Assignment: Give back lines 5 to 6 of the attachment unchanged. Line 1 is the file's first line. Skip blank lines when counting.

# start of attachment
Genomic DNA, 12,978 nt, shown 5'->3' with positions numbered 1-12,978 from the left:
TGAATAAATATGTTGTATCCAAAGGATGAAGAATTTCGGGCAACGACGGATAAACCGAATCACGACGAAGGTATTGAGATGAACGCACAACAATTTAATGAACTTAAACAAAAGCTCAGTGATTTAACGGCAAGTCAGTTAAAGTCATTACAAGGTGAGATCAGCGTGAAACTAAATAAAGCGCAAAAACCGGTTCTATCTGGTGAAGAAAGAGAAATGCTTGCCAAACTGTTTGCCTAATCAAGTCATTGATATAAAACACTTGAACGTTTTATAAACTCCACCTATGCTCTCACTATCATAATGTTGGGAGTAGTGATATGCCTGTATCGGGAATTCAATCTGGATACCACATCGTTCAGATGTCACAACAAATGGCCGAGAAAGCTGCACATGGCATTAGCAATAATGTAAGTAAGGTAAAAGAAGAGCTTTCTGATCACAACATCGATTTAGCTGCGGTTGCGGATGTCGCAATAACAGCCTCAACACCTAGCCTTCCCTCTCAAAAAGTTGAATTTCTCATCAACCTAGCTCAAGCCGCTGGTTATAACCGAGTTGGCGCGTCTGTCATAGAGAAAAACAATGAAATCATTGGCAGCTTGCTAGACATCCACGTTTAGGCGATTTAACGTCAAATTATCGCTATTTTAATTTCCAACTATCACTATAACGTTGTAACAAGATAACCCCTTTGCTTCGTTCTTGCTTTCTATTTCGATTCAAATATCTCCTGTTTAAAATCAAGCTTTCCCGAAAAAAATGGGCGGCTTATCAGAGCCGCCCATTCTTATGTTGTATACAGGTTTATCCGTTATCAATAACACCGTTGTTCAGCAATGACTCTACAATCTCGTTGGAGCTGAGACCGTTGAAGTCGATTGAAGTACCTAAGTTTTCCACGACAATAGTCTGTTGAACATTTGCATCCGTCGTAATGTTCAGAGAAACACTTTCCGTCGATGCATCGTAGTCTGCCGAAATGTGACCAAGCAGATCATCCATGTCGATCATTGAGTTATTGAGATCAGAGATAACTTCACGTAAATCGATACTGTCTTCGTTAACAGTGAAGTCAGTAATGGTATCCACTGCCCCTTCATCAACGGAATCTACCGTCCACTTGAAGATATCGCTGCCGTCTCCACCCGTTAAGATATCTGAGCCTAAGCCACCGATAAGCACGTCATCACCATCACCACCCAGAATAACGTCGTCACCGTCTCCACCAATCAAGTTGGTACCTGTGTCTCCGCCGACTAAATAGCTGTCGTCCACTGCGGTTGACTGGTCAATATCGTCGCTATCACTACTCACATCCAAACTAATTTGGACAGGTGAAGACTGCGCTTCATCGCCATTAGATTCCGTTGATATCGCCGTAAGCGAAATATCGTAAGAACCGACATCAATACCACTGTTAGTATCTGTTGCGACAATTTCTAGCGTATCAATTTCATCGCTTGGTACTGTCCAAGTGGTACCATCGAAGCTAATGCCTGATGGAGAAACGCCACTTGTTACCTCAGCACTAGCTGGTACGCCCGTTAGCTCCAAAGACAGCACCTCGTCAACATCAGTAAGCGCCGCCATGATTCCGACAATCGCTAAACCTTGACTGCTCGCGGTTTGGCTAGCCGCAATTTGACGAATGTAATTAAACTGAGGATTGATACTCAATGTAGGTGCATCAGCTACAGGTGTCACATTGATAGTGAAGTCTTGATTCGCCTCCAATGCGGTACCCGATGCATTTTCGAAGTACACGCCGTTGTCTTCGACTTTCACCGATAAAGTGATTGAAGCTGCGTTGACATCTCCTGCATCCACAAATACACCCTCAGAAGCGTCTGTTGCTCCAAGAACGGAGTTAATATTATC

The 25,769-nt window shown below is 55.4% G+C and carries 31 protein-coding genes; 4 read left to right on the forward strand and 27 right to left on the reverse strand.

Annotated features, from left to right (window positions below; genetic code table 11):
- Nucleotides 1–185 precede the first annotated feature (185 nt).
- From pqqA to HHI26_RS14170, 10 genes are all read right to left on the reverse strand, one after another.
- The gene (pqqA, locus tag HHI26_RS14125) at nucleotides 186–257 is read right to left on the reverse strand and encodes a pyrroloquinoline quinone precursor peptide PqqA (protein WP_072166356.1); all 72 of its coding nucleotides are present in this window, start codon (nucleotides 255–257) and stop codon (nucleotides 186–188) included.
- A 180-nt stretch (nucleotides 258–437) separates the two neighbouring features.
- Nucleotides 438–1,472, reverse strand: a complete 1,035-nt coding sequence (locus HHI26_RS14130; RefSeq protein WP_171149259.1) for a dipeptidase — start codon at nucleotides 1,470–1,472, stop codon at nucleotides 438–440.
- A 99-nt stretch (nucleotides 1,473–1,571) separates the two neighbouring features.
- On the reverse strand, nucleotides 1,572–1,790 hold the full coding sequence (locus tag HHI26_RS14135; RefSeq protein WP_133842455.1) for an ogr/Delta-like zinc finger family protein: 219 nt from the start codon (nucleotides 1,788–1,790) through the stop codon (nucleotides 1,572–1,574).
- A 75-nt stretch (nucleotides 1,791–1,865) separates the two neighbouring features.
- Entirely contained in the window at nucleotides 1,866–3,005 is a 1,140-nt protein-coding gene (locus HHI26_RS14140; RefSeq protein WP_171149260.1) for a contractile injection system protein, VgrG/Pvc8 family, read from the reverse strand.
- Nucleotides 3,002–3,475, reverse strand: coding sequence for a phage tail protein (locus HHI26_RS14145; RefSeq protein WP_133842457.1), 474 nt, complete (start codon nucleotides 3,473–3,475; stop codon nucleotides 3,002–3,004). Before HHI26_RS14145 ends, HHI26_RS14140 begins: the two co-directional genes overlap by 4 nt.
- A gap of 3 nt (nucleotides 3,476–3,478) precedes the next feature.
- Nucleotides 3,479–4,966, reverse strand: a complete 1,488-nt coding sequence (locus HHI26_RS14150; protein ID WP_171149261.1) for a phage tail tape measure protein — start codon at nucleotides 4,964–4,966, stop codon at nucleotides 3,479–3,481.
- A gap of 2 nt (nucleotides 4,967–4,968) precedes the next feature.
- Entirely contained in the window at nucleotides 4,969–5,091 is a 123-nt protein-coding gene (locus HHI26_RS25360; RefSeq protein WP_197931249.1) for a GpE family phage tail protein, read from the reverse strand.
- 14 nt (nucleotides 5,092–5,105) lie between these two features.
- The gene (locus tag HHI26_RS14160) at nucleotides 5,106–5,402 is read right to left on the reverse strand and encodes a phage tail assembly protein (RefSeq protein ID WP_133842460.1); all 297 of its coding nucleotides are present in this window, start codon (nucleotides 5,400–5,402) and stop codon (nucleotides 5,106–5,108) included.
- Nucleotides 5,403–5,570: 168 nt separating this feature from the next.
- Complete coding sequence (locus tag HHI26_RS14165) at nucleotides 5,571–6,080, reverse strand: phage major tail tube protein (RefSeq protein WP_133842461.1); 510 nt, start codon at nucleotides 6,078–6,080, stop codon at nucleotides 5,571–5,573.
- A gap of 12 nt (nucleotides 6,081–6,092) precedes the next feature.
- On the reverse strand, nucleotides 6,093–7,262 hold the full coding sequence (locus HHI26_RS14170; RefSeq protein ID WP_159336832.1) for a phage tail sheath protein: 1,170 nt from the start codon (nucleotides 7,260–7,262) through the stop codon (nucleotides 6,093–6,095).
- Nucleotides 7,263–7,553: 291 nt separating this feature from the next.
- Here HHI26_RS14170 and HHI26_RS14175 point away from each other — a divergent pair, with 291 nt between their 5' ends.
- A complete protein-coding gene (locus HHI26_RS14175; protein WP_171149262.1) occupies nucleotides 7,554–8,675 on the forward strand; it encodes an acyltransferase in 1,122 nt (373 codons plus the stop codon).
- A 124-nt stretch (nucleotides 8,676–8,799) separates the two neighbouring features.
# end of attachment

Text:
- Nucleotides 1–185 precede the first annotated feature (185 nt).
- From pqqA to HHI26_RS14170, 10 genes are all read right to left on the reverse strand, one after another.